Thursday, August 5, 2010

Driving in the Keys

I found myself driving to Key West over the weekend to rescue 5 computers and get someone "back on the air".  The problem with Key West is that it is at the end of a 106 mile cattle chute known as the Overseas Highway, also known as US1. 

The drive goes through many islands, over bridges, and the road itself is beginning to deteriorate.  This being one of the most beautiful parts of the country, you don't notice how annoying it can be to drive there until around half way through.  This was where I hit this particular bridge.  The nice thing about it was that I could hop out and stretch my legs.  I had plenty of time, it took around 10 minutes.

I found myself also on the other side of a discussion.  Here we're trying to turn Wilton Drive into a place to drive to not through.  I was trying to drive through the Keys to get to Key West.  Since the undersea tunnel shortcut was still under construction, I had to share this road with people trying to go about their own daily business.   When the main road through your town is two lanes, and you have only a short way to go, you end up not driving quickly.  For me, the guy in the pickup ahead of me, the Sysco truck heading to a delivery in Big Pine or Marathon, that short hop local gets wearing.  Especially after 3 hours of driving, and two to go.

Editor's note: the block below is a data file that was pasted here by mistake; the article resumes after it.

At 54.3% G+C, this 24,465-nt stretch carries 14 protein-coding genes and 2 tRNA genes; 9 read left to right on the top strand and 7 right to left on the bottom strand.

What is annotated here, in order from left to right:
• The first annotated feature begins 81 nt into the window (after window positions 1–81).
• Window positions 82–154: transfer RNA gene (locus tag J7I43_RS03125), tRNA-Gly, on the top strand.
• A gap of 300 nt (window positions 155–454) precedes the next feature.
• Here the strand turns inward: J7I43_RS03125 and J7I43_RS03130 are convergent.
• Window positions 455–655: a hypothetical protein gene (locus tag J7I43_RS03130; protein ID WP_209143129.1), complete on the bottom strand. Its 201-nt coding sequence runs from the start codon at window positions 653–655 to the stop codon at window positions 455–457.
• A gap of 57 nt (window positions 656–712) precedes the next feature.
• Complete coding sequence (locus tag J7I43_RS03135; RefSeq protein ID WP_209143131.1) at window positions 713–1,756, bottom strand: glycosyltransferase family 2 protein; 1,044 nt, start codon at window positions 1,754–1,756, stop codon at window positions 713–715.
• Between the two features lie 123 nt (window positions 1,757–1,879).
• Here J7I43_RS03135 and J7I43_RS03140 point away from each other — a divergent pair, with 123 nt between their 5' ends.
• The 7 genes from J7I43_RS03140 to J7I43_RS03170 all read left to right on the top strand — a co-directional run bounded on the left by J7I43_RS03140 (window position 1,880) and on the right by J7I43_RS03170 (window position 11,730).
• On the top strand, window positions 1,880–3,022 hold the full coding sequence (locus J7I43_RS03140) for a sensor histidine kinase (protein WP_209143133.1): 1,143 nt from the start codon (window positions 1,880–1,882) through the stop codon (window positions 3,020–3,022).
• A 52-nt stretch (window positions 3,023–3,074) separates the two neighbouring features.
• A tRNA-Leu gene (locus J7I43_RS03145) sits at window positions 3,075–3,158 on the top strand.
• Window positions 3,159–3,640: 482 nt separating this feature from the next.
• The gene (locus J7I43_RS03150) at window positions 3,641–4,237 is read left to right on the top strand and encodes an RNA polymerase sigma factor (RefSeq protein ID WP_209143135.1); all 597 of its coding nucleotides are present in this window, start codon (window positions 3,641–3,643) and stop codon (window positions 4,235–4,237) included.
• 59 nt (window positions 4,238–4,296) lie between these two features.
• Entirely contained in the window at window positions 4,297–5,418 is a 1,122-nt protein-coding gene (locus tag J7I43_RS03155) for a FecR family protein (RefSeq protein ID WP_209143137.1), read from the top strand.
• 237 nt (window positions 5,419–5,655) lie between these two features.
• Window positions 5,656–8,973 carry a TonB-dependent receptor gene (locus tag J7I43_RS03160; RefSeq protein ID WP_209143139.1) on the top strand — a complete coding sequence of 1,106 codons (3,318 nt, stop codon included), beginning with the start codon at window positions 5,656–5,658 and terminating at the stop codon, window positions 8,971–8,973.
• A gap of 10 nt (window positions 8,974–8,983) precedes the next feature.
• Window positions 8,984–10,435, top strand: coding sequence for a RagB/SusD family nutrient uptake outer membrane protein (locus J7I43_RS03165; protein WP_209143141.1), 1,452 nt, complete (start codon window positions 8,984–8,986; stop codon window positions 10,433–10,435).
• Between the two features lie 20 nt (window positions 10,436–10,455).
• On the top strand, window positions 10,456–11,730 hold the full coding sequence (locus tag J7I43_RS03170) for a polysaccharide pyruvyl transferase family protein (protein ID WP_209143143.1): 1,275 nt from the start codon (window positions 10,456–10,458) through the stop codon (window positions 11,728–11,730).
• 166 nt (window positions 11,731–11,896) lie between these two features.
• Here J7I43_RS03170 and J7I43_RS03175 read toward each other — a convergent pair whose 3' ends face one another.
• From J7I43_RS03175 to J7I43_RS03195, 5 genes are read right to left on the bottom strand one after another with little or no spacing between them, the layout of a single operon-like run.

Seems that the rule of the road in the Keys is always drive 5 to 10 mph slower than you really want to.  You do this because Mom is trying to pull out into traffic without getting caught on the rust covered manatee mailbox or stuck in a line of cars without a turn around.    Like in this picture.  This is the Seven Mile Bridge.  While it is a passing zone, you really don't want to do so because if you make a mistake, you could end up over the edge seeing what the Florida Straits look like close up. 

Mom was stuck in front of that BMW and she was driving 45 in a 55 zone.  I can imagine that all the way to Marathon on that bridge she was "oh my"ing and "Gees!"ing about how she got caught. 

Bottom line is that if you're planning on driving a long distance, have plenty of music on the radio, and expect to be there an hour later than you would normally.  The road was under construction on half of the islands, and the other half it should have been.  Between the washboarding and the need for four lanes, Florida has a lot of work to do just to make that road safe.  No matter that Key West is a destination and there are only 30,000 or so people at the end of that particular road, it needs to be four lanes all the way.  The state is widening it in specific spots, but they've got a long way to go.

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